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Six Bagatelles, Op. 126

In a very different way, the Bagatelles Op. 126 stand as strikingly apart from the rest of Beethoven’s works as the Diabelli Variations. Written in 1823-24, they come at the completion of the monumental Ninth Symphony and Missa Solemnis. It is striking that he chose and was able to conclude his writing for the piano with six pieces that manage in their brevity to give away nothing of the musical depth and density that characterize his other late works.

Though short, these are no “mere” Bagatelles. Unlike the earlier Bagatelles, their stature equals that of Beethoven's larger works. Yes, one can see a progression from Op. 33 to 119 to 126, but it seems to us that it was probably the experience of writing the Diabelli Variations that enabled Beethoven to achieve this level of musical importance in such short pieces. Unlike the variations of the Diabelli, these Bagatelles, though beautiful as a set, and conceived as a cycle, can absolutely stand alone.

The remainder of Beethoven’s life was devoted to the composition of the astounding set of late Quartets Opp. 127-135, and we wonder whether other listeners will share our feeling that the Bagatelles Op. 126 constitute a kind of transition from the style of the late piano sonatas to the related, but markedly different style of those late Quartets.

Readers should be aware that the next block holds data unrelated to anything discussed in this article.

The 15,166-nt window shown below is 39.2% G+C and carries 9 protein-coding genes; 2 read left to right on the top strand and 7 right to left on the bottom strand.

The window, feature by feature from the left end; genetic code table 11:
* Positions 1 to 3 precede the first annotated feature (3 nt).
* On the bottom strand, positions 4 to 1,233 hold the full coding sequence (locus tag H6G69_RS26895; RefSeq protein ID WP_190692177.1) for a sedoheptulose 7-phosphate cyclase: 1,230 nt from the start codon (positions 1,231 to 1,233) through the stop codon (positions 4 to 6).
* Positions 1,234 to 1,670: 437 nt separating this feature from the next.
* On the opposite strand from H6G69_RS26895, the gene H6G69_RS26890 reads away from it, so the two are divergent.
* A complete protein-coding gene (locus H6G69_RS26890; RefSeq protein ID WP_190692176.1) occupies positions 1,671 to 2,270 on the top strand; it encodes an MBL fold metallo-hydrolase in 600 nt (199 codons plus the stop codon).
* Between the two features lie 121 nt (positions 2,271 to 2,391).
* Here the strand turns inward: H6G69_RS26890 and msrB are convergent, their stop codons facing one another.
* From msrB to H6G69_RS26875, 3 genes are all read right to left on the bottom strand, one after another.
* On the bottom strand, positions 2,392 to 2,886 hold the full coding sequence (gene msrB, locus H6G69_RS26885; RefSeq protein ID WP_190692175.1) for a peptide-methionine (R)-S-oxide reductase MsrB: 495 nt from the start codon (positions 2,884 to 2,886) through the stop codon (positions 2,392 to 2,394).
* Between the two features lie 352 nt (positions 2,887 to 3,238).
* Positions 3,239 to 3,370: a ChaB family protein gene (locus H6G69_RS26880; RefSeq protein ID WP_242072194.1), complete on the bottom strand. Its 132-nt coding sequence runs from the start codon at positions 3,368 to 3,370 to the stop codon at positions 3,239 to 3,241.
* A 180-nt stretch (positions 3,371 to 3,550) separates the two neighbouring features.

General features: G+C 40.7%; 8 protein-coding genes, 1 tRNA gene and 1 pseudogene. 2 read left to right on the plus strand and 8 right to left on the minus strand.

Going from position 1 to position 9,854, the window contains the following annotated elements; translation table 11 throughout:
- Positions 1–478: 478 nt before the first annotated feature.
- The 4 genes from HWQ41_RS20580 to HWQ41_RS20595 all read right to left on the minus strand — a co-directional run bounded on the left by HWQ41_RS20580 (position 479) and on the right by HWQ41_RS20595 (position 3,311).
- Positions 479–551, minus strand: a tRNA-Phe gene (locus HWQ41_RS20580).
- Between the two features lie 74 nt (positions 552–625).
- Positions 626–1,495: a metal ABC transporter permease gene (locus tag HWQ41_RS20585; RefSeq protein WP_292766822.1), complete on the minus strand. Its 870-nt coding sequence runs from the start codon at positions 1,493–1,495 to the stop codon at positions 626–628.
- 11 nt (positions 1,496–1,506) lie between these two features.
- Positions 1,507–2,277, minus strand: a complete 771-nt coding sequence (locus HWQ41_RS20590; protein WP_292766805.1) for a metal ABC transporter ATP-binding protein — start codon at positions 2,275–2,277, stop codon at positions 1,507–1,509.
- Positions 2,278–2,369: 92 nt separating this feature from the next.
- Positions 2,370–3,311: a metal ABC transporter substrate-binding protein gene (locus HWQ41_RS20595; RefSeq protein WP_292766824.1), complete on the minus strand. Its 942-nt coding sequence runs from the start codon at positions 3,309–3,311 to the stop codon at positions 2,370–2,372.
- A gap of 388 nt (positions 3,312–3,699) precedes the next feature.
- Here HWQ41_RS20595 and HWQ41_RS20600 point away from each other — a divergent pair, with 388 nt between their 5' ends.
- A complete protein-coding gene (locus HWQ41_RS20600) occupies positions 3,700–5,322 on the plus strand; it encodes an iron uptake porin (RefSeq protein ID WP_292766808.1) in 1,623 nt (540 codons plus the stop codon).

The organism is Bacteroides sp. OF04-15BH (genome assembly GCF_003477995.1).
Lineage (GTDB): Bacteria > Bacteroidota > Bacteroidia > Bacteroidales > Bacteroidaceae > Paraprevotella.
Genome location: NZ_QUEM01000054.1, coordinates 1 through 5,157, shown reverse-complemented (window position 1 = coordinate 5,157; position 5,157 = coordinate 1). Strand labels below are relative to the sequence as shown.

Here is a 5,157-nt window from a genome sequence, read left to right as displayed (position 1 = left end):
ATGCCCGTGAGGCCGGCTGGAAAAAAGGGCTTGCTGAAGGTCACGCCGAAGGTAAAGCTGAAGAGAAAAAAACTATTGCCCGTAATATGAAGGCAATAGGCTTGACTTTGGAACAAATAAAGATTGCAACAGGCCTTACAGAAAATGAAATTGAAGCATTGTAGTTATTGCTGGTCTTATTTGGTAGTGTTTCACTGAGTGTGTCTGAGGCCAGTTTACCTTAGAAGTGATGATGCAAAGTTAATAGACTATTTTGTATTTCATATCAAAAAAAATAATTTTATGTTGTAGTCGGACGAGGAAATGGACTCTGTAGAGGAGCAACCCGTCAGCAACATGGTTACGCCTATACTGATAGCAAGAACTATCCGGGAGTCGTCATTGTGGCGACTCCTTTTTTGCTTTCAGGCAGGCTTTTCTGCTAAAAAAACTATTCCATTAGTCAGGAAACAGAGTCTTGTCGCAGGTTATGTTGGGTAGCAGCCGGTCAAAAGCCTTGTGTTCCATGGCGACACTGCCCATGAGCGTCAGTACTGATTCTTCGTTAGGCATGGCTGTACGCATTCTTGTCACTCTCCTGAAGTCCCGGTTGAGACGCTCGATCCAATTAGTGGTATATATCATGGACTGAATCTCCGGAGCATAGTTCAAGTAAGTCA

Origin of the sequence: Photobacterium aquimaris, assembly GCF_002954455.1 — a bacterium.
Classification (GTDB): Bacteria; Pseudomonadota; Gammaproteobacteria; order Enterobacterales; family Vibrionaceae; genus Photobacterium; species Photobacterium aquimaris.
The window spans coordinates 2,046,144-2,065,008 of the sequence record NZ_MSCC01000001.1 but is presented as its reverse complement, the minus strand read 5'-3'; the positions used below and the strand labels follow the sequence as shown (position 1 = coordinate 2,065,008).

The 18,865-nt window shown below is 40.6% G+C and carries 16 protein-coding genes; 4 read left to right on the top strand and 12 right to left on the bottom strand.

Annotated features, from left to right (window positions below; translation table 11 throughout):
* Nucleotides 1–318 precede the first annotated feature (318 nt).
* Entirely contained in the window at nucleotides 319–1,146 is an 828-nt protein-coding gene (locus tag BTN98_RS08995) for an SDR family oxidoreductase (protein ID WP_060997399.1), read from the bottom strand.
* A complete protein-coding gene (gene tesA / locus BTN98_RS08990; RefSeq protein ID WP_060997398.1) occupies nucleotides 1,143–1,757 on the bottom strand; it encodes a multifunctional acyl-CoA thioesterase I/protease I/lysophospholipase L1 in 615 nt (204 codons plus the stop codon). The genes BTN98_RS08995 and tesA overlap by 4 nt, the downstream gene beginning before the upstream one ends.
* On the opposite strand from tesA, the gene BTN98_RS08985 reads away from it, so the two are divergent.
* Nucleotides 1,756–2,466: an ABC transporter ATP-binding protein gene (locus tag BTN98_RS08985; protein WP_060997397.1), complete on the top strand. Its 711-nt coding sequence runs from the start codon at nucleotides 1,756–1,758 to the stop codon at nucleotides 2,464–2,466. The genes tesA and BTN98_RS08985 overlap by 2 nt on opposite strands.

We remarked earlier that the Diabelli Variations, or rather “Veränderungen”, are really quite unlike any variations (before or) after them. In the case of the Bagatelles, however, it seems possible that they demonstrated to later composers—Schumann, Brahms, Chopin—the possibility of concentrated, serious musical expression in a short piano piece. So perhaps there is some sense in pairing Beethoven’s “The Art of Piano” with his farewell to the piano.

Eleanor Perrone & Peter Schweitzer